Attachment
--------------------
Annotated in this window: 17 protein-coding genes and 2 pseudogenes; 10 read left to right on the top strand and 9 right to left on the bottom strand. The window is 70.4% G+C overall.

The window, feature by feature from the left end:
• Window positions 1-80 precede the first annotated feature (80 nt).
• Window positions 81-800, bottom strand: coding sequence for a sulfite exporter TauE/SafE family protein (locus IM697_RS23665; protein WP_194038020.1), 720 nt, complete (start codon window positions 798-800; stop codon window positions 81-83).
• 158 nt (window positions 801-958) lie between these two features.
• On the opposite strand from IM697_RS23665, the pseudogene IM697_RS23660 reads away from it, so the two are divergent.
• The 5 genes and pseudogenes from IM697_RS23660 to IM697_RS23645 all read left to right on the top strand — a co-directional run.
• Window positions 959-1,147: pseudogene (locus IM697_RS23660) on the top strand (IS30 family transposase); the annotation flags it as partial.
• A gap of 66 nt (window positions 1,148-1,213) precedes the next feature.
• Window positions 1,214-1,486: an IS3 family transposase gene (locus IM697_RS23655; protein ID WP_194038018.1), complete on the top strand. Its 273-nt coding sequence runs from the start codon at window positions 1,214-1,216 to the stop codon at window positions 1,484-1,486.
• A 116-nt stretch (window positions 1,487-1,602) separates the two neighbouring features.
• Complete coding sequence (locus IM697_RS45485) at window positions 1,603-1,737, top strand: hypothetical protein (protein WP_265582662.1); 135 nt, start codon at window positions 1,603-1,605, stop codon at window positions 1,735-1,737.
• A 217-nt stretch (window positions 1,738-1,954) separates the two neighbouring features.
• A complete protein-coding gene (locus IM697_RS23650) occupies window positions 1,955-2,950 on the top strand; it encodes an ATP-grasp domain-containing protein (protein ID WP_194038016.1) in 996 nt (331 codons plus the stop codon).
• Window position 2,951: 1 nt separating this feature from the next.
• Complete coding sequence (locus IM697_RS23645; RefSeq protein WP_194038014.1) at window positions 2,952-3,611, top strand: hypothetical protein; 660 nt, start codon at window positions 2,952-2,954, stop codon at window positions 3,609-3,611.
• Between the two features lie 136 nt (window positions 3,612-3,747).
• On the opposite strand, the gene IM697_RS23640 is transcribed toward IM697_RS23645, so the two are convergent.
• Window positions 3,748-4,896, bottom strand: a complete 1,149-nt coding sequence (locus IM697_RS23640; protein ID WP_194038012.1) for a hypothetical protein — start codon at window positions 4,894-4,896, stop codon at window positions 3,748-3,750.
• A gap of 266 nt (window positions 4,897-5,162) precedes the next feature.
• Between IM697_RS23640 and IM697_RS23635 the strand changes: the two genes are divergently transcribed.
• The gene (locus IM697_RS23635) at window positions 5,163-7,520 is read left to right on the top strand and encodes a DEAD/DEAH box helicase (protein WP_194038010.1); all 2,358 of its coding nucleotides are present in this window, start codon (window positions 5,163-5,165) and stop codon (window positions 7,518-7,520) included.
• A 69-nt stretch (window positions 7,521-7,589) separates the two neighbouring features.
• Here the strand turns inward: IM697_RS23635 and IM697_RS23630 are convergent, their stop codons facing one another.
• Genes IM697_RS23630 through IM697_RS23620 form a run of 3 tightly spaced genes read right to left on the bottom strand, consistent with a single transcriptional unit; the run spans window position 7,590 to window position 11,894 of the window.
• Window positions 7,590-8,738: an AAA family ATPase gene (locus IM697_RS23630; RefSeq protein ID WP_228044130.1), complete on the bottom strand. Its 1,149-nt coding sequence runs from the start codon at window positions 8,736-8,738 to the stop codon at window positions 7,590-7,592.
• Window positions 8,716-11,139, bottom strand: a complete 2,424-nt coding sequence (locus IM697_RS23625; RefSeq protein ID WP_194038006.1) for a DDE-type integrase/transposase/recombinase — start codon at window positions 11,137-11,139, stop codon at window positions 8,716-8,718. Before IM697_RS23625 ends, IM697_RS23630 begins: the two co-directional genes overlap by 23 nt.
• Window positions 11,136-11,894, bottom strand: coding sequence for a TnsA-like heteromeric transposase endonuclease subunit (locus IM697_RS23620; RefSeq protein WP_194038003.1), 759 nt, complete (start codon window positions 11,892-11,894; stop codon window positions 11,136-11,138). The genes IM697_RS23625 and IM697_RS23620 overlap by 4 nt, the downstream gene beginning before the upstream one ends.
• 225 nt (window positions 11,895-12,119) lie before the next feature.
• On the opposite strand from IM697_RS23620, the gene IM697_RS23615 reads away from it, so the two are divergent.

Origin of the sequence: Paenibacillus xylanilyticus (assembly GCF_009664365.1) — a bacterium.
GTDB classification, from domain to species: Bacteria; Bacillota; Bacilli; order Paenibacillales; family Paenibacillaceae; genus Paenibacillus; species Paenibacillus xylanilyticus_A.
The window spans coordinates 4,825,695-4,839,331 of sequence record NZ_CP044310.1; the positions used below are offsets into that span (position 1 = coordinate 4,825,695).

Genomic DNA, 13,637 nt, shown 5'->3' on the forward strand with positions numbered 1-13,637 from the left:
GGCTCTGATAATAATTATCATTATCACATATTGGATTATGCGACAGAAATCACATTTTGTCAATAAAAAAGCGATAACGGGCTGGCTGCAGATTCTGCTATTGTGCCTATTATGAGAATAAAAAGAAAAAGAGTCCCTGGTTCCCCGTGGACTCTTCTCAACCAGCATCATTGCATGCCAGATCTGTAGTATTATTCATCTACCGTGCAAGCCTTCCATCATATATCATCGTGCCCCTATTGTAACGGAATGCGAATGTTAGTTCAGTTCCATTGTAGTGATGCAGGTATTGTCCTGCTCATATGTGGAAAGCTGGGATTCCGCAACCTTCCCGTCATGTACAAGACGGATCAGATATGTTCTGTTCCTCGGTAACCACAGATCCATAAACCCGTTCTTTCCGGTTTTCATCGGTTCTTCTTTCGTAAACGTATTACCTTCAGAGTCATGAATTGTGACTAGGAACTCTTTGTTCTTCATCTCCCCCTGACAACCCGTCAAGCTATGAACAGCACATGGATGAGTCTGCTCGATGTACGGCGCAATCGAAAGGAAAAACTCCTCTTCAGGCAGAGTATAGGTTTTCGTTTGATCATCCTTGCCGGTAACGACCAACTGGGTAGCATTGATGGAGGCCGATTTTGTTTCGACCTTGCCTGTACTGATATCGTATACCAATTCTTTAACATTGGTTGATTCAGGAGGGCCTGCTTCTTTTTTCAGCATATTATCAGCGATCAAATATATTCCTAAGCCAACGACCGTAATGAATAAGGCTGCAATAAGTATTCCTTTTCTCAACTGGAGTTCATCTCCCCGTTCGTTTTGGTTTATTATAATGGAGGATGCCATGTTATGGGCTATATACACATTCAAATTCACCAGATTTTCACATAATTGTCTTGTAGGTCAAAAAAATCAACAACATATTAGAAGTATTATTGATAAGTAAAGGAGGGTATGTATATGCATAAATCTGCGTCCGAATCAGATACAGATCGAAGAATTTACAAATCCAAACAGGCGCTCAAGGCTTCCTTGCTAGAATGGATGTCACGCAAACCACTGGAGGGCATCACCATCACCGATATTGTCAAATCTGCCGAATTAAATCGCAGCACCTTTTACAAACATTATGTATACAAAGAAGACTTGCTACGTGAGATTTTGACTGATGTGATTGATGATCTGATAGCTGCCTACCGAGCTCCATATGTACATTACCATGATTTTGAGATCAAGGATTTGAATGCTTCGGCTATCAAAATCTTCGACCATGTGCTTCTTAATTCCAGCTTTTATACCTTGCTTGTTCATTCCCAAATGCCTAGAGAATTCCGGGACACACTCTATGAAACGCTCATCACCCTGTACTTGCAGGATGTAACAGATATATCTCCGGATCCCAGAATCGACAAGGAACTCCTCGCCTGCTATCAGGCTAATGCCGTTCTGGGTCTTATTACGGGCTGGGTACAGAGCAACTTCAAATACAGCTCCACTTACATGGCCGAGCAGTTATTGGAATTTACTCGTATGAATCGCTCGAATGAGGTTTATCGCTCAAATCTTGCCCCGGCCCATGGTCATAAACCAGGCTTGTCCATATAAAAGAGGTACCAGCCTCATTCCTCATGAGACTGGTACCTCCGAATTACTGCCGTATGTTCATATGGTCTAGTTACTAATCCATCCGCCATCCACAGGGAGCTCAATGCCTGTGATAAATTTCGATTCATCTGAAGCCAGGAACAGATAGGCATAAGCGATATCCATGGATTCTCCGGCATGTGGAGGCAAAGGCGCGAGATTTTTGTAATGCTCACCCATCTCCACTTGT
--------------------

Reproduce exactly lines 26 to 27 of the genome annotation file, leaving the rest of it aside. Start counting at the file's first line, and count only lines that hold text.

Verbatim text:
• Window positions 7,590-8,738: an AAA family ATPase gene (locus IM697_RS23630; RefSeq protein ID WP_228044130.1), complete on the bottom strand. Its 1,149-nt coding sequence runs from the start codon at window positions 8,736-8,738 to the stop codon at window positions 7,590-7,592.
• Window positions 8,716-11,139, bottom strand: a complete 2,424-nt coding sequence (locus IM697_RS23625; RefSeq protein ID WP_194038006.1) for a DDE-type integrase/transposase/recombinase — start codon at window positions 11,137-11,139, stop codon at window positions 8,716-8,718. Before IM697_RS23625 ends, IM697_RS23630 begins: the two co-directional genes overlap by 23 nt.